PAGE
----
On the Tuesday, Hoyland and I rode up to see the people we're taking over from. They are a 4-gun battery, and we also had to see another lot as we were taking over two guns from them too – to make up our six. It was a very wet trip there and we had to wait about four hours for the Major. On arrival, he was away and the fool of a subaltern in the Mess would not help us out of the difficulty by telling us when he would be back. So we had to sit there in the Mess and await lunch, which this man had brought in at two. We were glad to get away at four thirty, as soon as we had gained all the information we wanted, as we had about 12 miles to cover.

We left our lines at two on Wednesday and were inspected by the Colonel as we marched out of the town but, as there was no room to square up in wagon line and gun wagons were dotted all through the column in any order, I don't think we made a very pretty picture. We had one or two minor accidents on the road, such as broken pole bars, but there was nothing serious. Before we had gone two miles, the rain started and carried on until about Saturday night - and some of it was rain that would drench you in about five minutes. We have not done a march since I have been out when it has not rained or snowed. Well, we got into our wagon lines about seven, and I went straight up to the guns and took over.

Since coming in there has not been a moment to spare, and I will tell you why. On coming up to a place where 6-gun batteries are taking over from 4-gun – or, in fact, whenever you take over - you leave your guns at a certain place and take over the guns left in the pits, so as to save pulling the bits down. Well, as I say they are all 4-gun batteries we took over from and so two of our guns were with another battery which, with two of somebody else's, are forming what is called a composite battery. The section officer had to go with these guns, so it left two of us – Siggers and I – to do the work until the detached man, Meade, arrives. He is at present on a course. So it has worked out to our doing OP alternately.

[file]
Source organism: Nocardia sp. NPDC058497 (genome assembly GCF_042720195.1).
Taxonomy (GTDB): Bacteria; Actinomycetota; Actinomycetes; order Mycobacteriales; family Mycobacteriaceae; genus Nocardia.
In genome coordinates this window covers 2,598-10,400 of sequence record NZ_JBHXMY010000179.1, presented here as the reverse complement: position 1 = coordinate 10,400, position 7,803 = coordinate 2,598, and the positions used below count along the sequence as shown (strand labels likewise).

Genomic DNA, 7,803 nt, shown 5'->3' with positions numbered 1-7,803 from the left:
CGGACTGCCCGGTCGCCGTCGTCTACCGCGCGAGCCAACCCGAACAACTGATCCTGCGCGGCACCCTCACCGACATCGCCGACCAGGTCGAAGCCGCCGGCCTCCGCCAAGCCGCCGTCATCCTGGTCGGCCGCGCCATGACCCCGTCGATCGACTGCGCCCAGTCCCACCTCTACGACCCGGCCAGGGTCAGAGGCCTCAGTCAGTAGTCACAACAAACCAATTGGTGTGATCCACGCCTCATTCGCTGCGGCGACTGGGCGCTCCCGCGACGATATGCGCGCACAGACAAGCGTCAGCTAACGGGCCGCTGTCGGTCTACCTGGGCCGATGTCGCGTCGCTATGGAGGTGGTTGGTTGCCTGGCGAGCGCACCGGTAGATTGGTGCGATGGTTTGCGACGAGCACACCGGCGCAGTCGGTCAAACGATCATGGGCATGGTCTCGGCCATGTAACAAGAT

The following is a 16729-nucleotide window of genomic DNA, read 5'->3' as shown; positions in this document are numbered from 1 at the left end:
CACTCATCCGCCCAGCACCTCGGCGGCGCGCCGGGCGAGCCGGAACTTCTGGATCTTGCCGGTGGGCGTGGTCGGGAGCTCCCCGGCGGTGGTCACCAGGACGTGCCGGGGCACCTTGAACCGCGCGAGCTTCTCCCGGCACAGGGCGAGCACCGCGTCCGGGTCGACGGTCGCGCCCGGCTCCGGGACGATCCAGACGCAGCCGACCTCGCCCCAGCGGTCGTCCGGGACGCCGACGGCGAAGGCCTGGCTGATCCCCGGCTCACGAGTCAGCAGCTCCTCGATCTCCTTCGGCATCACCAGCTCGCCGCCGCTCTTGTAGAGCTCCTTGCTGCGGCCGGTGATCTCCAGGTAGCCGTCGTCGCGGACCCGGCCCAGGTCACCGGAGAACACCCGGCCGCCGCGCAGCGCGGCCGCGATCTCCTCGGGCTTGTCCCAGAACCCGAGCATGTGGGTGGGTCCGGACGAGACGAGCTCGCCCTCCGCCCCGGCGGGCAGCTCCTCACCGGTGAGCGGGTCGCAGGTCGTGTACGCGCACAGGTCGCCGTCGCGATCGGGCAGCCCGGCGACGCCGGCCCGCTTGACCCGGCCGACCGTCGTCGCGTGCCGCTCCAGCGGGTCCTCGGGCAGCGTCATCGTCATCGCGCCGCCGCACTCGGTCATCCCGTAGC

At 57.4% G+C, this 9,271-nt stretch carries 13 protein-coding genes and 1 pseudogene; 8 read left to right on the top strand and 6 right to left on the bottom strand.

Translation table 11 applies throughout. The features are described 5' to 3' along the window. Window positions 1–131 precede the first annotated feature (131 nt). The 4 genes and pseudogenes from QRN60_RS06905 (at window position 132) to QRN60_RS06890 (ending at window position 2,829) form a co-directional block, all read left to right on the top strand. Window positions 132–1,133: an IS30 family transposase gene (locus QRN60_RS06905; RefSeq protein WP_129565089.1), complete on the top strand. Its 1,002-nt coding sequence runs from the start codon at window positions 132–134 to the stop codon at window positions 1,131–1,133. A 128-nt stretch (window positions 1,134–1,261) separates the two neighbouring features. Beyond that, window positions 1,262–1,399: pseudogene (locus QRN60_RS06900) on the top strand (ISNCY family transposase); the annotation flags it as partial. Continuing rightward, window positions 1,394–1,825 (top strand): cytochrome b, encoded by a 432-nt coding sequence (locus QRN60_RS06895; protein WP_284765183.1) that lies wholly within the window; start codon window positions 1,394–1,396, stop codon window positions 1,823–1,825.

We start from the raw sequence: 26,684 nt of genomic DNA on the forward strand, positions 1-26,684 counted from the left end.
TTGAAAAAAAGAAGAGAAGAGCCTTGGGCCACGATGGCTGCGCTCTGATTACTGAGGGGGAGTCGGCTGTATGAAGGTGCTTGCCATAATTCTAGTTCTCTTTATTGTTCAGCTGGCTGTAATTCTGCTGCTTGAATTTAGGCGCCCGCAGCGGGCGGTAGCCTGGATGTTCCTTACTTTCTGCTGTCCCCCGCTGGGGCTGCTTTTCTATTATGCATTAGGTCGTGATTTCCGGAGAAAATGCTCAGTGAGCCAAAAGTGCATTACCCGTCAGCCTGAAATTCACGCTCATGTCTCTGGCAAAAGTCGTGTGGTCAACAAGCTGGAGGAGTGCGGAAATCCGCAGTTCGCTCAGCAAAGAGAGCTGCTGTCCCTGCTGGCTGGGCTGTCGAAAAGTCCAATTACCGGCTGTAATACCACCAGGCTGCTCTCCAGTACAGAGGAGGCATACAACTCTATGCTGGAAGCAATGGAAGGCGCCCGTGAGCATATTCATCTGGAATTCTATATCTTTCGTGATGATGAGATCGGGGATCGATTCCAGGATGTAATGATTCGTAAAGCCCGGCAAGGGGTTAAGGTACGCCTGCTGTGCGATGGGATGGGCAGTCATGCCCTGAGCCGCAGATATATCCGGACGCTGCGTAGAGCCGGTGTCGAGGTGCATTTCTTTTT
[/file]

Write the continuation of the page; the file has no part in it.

Up to now, we have been using Dead Man's Hill. I told you about it before but, as one can't get there or leave there except in darkness, it means a long day. It works out that we arrive at two thirty a.m. and leave the OP at seven thirty p.m. and the days get longer as they draw out. The guns is also an all-day job but not so strenuous, so you can see there is not much time to look about just now.

I met two more Jesus men on Wednesday – at least, I got a glimpse of them as we came along: Straker, A C and a man named Williams. The former asked me to dinner but there is no time for dining, even with the 15th Hussars. There is not much more to tell you, I think.

Yes, Mum, I think I thanked you for all the socks, belly bands etc, but the latter are not in my line, Mum – once wear them, always wear them – so I gave them to my servant to distribute. I hope you won't be offended! I think Gilliard sent you out some prizes in a box, but whether they will arrive is another matter. However, let me know, if they do. They might interest people out there. It is my turn for leave soon, so, if they start again, I ought to get away in about a month and I will send you a photo in my war paint but would rather be able to send you one as we do it out here – I mean a snapshot – but, unfortunately, cameras are not allowed out here. You were asking how medals are given: well, French medals are allotted so many to a divisional Army and they distribute them from there to Brigades. Our Colonel might have one to give out and he allots who is to get it.

Well, I don't think there is any more news,

Ever your loving son,


PS Fritz has shelled a French battery behind my billet all morning with 4.2 howitzers, but I don't think he bothers the Froggies much. They have good deep dugouts and between times dash out, and let him have a few back. They wounded three though, but they have been sent to hospital in the ambulance cars.